Personally, I think we should be exploring this and other possibilities. While Congress wants to move on the Wired for Healthcare Act, which would create electronic health records for every American, aside from the security concerns and the lack of dispute resolution processes, there is absolutely no clinical evidence that this type of legislation will reduce costs or reduce errors as that bill's supporters claim. But we do know that having a national marketplace for insurance does reduce costs and standardizes availability. This alone will not solve the nation's healthcare crisis, but it most certainly will contribute towards addressing the numerous problems with ever-escalating costs which now exist. At the very least, it deserves an honest look and discussion.

A Health-Insurance Solution
By Merrill Mathews, The Wall Street Journal
December 12, 2007; Page A18

Why can't people living in New Jersey buy health insurance available to residents of, say, Pennsylvania?

Rep. John Shadegg, an Arizona Republican, thinks they should -- and today will reintroduce legislation to make that possible.

The Health Care Choice Act would allow residents in one state to buy health insurance that is available in and regulated by another state. If enacted, the law would create a competitive, 50-state market for health insurance, likely making it cheaper. It would do this without imposing a large cost on taxpayers and without creating a new government bureaucracy.

This should be a no-brainer for Congress. But a few years ago, Mr. Shadegg went looking for a Democratic cosponsor for his bill. He found one who initially signed on, then withdrew under pressure from Democratic House leaders who wanted to dismiss the Shadegg bill with the excuse that it lacked bipartisan support.

The health-insurance market can be divided into three segments. The first consists of mostly large employers, with self-funded plans, and are regulated by the federal Employee Retirement Income Security Act (ERISA) and thus not subject to state regulation. The two remaining segments of the health-insurance market are heavily regulated by states: those that serve small-group plans (typically covering two to 50 people), and individuals who pay for their own insurance. Mr. Shadegg's bill only applies to the individual market.

Because regulations vary from state to state, the cost of health insurance for these last two segments of the insurance market vary widely. Some states ensure that residents have access to a wide range of affordable policies. Others -- New Jersey, New York, Massachusetts, for instance -- have all but destroyed their individual health-insurance markets with over-regulation.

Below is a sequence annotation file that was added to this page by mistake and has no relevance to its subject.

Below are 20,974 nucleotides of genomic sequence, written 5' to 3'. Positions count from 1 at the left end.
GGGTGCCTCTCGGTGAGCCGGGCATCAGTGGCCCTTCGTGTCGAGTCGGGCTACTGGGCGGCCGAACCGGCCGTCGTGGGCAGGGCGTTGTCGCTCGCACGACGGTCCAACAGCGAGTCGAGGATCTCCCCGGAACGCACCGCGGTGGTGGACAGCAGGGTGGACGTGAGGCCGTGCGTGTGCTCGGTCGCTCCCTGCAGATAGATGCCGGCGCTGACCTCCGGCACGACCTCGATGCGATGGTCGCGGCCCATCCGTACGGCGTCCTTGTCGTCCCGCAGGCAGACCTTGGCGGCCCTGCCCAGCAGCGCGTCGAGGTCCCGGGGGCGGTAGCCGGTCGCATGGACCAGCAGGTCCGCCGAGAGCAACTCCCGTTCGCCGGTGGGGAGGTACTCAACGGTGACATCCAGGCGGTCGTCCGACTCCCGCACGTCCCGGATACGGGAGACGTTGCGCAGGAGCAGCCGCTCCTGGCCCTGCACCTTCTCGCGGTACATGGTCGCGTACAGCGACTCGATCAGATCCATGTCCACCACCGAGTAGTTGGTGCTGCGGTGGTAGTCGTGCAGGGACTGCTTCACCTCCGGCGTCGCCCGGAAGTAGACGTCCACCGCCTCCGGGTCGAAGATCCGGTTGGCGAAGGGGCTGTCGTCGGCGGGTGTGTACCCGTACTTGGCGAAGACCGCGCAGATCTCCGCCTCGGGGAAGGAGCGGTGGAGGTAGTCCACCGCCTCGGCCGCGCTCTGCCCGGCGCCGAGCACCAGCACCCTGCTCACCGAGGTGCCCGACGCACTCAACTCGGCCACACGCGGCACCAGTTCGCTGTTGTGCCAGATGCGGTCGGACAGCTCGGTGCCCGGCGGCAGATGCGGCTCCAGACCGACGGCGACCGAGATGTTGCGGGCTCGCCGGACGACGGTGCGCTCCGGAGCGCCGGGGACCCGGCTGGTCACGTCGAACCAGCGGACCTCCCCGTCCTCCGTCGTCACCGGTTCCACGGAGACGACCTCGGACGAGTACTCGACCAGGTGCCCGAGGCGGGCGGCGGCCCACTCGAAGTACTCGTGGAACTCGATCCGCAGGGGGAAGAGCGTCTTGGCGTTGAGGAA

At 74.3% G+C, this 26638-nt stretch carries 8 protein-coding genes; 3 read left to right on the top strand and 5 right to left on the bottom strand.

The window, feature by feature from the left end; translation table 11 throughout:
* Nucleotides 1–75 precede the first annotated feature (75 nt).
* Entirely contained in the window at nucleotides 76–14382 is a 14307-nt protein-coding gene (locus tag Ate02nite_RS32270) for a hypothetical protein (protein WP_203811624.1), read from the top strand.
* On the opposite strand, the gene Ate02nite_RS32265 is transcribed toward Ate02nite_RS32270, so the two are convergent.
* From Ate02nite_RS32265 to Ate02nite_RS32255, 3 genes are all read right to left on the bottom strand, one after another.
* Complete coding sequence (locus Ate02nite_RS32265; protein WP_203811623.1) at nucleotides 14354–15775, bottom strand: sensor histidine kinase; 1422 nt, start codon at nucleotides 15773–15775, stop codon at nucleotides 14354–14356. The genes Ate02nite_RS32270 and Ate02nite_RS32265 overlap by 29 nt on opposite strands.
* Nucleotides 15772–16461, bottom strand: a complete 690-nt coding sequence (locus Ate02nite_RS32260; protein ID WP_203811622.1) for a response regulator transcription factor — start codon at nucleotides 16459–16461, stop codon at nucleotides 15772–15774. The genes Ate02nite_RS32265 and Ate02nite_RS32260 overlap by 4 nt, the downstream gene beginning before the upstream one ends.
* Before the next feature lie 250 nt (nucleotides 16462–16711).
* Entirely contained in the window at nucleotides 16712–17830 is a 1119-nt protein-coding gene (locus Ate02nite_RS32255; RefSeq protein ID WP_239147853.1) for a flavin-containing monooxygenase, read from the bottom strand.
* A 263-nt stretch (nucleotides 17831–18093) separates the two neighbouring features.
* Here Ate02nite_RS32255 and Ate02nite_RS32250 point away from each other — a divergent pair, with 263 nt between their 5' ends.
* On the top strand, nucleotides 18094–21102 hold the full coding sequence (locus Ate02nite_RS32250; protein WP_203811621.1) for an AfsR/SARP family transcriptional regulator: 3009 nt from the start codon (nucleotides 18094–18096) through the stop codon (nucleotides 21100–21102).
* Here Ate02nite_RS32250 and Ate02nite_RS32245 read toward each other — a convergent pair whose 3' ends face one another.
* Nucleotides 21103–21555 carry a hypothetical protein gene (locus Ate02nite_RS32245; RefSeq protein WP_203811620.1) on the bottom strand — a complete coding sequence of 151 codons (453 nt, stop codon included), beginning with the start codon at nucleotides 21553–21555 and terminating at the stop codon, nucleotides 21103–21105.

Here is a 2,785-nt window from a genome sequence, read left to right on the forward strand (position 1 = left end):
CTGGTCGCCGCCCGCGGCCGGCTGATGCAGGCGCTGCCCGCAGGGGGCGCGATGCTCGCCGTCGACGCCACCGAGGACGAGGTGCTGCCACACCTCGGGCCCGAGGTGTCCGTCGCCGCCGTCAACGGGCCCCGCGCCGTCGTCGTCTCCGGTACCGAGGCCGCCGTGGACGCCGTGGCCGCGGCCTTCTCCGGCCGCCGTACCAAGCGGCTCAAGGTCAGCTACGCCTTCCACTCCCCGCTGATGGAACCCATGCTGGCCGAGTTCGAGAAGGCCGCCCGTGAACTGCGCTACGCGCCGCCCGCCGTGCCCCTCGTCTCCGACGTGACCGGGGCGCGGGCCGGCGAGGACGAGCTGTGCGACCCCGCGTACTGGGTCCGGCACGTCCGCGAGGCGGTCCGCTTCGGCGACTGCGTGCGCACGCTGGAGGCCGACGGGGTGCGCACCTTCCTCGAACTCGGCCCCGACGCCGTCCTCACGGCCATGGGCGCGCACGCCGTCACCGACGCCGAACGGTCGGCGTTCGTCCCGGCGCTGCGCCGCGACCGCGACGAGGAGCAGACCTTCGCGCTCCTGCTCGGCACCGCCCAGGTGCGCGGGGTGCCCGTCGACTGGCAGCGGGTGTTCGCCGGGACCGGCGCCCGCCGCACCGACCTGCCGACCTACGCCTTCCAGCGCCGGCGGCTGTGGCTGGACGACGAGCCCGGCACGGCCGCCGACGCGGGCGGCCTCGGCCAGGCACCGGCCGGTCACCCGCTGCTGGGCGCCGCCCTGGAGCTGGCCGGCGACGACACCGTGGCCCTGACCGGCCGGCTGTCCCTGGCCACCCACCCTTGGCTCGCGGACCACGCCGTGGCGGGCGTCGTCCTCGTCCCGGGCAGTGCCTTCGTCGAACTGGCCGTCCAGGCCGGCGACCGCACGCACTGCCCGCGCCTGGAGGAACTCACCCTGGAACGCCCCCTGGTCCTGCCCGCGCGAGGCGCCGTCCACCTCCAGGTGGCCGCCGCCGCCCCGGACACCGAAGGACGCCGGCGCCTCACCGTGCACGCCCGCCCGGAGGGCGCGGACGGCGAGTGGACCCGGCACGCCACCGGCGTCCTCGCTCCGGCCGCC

One of the most expensive state-level regulations is "guaranteed issue," which requires insurers to sell insurance to anyone willing to buy it, regardless of their health, or other factors that may make it much more expensive to cover them. New Jersey, for example, enacted guaranteed issue in 1994. At the time, a family policy could be purchased in the state for as little as $463 a month or as much as $1,076, depending on which of the 14 participating insurers a family chose. Now there are just 10 insurance companies offering plans in the state and the cost has soared to $1,726 per month on the low end and $14,062 on the high end.

In New Jersey then, residents who buy their own insurance have to pay at least $20,000 a year for the cheapest family policy. Meanwhile, in neighboring Pennsylvania similar health-insurance policies cost a third of what they cost in New Jersey. What Mr. Shadegg wants to do is to let New Jersey residents buy what's now for sale in Pennsylvania.

Mandates are another reason the cost of health insurance varies from state to state. States impose those mandates on what an insurance plan must cover -- such as chiropractic care or mental-health services. The Council for Affordable Health Insurance, which tracks mandates, estimates that there are more than 1,900 state mandates nationwide. These mandates can increase the cost of health insurance by as much as 50%, which can then force residents in many states to decide between "Cadillac coverage" -- insurance that covers nearly everything and costs a mini fortune -- or no coverage at all.